Originally Posted by StanD
Man, that's worse than hearsay, that's just loose anecdotal that some guys unloaded on the public. Lets say you pick a bass frequency of 200 Hz, that's pretty high for bass. The 20th harmonic would be at 4 kHz. I can multiply that by 10 and that'll be 40 kHz. Nyquist-Shannon means double the sample rate of what you want to sample, I can double the 4 Khz 3 times and still be below 44.1 kHz. So do you think that you can hear the 20th harmonic, I don't think so. I picked a very high frequency for the fundamental tone of a bass note and then picked a ridiculously high harmonic and still came in under 44.2 kHz. My example is beyond extreme and it still works out.
I can probably find another expert to say some other weird stuff as well. Not to mention that I'm an EE and know a thing or two. When it comes to audio there are so many stories going around to spin the heads of audiophiles in circles. Keep in mind, when people say stuff off the top of their heads that contradicts the same science that brings us audio products, we should be careful in what we accept as real.
Not to cause a huge arguement but the nyquist-shannon theory is for the absolute minimum representation of a frequency, not an accurate one. Sampling at exactly double the highest frequency turns a sine wave at that frequency into a triangular saw tooth wave of the same frequency. You need a much higher sample rate to get a realistic reproduction of the origional sound wave.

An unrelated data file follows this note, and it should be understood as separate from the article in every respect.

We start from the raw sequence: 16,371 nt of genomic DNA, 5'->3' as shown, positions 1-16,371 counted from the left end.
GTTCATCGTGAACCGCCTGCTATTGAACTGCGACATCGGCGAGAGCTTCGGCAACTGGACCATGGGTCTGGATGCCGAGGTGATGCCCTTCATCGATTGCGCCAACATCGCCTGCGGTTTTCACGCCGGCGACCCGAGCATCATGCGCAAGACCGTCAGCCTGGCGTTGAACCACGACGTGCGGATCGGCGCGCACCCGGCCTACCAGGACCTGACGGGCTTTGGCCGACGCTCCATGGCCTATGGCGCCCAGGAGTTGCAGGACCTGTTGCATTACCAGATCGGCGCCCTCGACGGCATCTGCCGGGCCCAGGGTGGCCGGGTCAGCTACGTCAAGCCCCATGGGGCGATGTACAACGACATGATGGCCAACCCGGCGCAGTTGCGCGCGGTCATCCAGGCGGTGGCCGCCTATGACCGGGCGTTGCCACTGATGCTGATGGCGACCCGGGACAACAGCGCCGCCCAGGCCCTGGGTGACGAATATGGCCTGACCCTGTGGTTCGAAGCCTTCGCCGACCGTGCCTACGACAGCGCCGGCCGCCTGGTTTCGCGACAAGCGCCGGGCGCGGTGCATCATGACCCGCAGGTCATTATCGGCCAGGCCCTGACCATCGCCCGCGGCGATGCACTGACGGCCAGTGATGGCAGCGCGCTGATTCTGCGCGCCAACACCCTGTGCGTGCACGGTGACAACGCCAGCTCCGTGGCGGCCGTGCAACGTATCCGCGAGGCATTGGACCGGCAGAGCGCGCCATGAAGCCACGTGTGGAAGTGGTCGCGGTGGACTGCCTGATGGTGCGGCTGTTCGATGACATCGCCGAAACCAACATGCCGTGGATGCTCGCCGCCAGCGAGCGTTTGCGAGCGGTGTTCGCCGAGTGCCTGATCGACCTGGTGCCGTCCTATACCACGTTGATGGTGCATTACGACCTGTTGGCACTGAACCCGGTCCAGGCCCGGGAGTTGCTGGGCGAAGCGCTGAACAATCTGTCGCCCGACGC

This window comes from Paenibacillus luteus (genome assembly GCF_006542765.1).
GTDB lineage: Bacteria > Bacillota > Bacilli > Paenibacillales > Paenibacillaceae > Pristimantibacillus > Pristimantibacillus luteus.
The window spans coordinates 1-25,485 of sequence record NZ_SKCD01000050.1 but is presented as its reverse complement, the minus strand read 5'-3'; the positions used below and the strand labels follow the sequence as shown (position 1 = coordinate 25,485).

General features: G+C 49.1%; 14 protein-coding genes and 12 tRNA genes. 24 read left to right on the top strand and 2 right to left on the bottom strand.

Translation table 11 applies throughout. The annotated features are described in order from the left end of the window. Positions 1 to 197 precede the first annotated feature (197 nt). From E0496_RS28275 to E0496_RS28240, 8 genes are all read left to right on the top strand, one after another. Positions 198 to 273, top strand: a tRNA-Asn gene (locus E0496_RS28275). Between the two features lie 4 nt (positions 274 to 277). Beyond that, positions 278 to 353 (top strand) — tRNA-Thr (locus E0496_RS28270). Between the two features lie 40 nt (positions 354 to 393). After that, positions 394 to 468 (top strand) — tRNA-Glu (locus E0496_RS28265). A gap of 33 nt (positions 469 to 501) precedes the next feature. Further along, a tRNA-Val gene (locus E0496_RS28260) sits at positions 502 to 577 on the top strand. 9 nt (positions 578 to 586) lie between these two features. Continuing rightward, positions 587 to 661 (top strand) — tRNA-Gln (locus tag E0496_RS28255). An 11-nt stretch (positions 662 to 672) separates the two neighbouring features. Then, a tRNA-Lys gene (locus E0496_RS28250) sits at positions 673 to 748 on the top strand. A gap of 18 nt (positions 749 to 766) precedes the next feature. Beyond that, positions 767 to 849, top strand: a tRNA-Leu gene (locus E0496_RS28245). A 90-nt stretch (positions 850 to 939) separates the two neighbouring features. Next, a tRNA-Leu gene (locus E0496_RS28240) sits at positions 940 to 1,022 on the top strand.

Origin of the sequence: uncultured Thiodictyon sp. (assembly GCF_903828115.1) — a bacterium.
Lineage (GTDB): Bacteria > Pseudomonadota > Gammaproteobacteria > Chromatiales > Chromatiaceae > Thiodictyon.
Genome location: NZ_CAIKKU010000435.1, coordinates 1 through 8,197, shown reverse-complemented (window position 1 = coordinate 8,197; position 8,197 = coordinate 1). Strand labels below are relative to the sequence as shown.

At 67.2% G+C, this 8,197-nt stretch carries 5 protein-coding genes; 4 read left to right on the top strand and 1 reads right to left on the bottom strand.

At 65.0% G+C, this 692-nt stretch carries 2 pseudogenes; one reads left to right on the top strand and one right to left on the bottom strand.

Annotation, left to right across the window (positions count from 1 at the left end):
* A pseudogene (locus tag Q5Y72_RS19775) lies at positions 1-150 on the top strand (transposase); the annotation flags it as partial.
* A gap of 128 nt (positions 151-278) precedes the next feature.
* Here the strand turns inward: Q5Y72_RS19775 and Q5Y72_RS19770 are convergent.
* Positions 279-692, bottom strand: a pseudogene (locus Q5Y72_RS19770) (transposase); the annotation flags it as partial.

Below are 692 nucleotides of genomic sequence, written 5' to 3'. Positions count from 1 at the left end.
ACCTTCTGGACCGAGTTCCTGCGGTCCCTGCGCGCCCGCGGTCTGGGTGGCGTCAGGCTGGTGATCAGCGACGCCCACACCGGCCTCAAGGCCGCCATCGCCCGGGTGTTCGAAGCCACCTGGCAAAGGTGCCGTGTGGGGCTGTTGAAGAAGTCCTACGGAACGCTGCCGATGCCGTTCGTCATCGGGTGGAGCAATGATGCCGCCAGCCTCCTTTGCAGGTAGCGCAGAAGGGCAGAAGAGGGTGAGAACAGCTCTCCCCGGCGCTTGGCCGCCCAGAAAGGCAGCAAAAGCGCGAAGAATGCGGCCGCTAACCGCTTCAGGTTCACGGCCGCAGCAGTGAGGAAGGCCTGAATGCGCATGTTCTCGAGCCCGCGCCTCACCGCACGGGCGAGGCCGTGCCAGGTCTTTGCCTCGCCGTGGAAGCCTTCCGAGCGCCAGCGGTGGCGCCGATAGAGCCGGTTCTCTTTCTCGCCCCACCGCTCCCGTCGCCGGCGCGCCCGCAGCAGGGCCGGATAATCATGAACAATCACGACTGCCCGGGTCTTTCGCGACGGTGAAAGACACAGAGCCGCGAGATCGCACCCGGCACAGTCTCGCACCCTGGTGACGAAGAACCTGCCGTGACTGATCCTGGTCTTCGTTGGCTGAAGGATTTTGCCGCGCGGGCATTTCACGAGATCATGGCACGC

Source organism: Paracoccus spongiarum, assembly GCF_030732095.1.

Just think about it, if you have a 1khz signal and you take a sample at 2khz you take one sample at the top extreme and one at the bottom. When you reconstruct it that makes for a striaght line from top extreme to bottom extreme, and back again. And that's assuming that the sample is matched perfectly with the tone, if it isn't you get worse effects coming into play, that's actually the best case possible for Nyguist-Shannon. It's actually possible to completely mute the tone if the sample is aligned at 180degrees to the best case. And anything between 180 and 0 degress phase difference will give you attenuation of the amplitude. It's a lot more complicated than you might think.
Even at 4 times the tone frequency you get a very messed up wave coming out of it. Yes DACs are designed to accomodate for this as much as possible, but they do it by making educated guesses. In reality we aren't dealing with pure sine wave tones which stay locked in at a nice constant frequency where we can just round things out and hope everything will be ok.
I'm not saying they are right, just saying I wouln't discard the opinion of two experts on the basis of basic and largly approximated thoery.
Anyway, this isn't a discusson for this thread. There's an entire sound science section of forum for that. While not an EE I am a mathematical physicist, so I also know a thing or two about sound waves ;)
Edited by yblad - 2/11/14 at 6:52pm